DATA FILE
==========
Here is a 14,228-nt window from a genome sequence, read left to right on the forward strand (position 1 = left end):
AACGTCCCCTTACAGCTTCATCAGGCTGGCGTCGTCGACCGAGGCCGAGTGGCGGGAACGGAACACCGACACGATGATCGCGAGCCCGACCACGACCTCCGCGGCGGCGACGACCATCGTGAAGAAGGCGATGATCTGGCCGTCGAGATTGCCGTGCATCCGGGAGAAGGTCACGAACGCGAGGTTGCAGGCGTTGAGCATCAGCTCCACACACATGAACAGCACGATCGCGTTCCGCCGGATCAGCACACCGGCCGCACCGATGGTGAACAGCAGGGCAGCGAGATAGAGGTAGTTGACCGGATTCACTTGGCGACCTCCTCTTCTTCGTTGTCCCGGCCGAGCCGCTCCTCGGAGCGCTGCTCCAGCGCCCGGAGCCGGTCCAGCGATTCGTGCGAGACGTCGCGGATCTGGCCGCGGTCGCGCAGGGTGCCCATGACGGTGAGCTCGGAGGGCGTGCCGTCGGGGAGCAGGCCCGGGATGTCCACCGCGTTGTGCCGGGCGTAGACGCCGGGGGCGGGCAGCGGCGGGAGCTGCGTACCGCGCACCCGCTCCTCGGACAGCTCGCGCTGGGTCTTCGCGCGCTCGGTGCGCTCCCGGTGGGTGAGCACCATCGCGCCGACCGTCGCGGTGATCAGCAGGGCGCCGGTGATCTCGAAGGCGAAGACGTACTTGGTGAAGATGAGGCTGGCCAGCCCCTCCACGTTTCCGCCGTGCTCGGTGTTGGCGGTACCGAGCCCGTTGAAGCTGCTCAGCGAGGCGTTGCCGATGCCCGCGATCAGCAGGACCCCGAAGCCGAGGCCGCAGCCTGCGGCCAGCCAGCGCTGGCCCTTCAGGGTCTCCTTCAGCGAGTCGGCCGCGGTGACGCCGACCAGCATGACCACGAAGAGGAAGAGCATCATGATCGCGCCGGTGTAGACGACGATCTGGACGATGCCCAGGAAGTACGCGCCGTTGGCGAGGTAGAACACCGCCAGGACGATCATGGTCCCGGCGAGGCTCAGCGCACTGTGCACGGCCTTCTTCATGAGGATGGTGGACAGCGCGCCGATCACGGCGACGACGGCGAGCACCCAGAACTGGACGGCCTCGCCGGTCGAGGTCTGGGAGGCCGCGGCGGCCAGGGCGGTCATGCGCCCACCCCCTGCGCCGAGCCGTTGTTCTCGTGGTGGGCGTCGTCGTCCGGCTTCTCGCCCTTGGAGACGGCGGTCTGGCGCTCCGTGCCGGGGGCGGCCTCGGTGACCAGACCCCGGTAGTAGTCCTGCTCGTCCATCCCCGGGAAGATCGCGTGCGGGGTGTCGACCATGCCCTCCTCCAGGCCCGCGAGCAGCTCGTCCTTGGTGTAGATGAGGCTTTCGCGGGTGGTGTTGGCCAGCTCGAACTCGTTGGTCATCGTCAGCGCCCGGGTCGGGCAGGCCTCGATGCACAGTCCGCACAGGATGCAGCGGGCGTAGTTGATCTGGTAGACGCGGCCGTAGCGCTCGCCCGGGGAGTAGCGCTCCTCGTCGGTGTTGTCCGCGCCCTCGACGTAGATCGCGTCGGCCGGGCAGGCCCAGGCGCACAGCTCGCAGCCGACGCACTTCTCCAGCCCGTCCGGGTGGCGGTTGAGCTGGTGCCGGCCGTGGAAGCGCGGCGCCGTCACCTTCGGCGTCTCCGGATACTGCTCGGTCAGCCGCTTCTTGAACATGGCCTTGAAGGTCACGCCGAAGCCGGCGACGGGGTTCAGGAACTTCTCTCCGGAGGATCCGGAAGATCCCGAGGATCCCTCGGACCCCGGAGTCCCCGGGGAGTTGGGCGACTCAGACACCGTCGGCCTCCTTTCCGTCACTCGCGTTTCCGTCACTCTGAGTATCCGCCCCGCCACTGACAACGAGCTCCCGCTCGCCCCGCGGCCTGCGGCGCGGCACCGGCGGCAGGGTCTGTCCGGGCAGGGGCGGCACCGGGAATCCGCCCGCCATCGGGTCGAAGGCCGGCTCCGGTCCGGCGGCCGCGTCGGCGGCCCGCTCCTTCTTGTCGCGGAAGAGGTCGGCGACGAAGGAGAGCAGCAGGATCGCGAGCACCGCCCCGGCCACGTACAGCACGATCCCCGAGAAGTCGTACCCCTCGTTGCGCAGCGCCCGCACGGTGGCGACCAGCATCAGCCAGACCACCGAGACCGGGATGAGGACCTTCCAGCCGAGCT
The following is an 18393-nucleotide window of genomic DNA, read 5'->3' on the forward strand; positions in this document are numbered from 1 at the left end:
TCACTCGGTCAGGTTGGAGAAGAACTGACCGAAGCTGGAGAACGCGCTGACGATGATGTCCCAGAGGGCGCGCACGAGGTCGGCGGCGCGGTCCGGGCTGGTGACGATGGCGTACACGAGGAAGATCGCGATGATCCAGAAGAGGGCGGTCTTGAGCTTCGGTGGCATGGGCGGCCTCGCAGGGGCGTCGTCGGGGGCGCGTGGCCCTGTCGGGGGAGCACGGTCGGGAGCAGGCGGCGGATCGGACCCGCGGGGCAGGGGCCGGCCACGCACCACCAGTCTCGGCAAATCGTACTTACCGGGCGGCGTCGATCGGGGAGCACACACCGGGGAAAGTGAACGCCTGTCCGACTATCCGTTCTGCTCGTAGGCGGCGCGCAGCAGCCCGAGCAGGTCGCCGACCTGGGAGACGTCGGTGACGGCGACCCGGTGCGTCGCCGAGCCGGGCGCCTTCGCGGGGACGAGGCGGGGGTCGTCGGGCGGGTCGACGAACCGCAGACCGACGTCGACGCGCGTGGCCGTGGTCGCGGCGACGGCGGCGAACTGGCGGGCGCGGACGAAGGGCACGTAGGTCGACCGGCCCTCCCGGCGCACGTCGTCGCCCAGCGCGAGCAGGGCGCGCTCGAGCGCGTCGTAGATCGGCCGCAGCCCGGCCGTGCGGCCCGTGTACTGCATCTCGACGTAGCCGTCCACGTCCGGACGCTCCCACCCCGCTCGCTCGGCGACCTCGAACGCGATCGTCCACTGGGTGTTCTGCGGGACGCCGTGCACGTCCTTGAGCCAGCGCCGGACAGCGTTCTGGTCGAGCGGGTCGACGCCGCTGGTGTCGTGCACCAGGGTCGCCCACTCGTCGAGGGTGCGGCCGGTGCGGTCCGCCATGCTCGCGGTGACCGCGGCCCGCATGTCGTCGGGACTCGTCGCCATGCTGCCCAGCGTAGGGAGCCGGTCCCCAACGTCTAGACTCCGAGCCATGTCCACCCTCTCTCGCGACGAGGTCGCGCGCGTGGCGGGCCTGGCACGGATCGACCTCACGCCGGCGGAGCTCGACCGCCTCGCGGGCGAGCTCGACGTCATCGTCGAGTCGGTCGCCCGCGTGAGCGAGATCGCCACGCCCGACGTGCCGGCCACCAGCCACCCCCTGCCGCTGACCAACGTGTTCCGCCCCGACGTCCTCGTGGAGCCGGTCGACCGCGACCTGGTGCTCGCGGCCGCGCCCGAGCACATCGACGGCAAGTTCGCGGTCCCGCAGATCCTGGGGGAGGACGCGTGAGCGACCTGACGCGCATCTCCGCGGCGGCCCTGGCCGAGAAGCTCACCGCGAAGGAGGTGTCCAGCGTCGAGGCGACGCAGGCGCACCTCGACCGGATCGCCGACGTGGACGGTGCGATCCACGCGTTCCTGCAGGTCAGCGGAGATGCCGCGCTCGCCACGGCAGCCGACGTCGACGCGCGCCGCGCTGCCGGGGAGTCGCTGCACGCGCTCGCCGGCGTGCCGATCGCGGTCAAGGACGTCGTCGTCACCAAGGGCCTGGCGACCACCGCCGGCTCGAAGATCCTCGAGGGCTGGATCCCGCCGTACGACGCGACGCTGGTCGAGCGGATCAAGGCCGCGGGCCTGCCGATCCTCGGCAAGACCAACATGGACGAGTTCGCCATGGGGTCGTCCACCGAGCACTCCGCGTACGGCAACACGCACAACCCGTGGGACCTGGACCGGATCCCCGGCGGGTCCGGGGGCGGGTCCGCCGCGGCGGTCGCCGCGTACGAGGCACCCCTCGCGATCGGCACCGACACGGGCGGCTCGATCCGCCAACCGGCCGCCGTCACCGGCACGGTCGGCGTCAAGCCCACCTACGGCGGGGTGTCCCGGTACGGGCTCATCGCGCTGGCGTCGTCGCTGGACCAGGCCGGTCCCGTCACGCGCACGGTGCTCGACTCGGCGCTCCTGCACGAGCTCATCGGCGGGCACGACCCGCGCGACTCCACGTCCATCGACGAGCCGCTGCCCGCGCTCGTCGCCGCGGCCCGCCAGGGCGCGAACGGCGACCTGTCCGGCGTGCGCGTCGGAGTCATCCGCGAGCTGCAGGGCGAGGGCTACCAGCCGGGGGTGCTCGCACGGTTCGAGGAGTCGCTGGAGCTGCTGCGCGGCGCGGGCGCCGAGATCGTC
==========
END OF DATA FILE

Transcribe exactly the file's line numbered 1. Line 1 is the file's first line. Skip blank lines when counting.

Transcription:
Here is a 14,228-nt window from a genome sequence, read left to right on the forward strand (position 1 = left end):